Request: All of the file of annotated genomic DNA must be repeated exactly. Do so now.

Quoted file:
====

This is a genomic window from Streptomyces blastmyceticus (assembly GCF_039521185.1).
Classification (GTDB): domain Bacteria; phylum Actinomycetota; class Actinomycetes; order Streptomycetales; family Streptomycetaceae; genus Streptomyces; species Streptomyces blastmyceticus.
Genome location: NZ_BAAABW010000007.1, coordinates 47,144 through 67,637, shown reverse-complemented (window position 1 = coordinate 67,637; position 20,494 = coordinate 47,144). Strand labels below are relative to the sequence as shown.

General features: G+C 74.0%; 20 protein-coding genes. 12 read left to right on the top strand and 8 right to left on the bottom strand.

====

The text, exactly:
This is a genomic window from Streptomyces blastmyceticus (assembly GCF_039521185.1).
Classification (GTDB): domain Bacteria; phylum Actinomycetota; class Actinomycetes; order Streptomycetales; family Streptomycetaceae; genus Streptomyces; species Streptomyces blastmyceticus.
Genome location: NZ_BAAABW010000007.1, coordinates 47,144 through 67,637, shown reverse-complemented (window position 1 = coordinate 67,637; position 20,494 = coordinate 47,144). Strand labels below are relative to the sequence as shown.

General features: G+C 74.0%; 20 protein-coding genes. 12 read left to right on the top strand and 8 right to left on the bottom strand.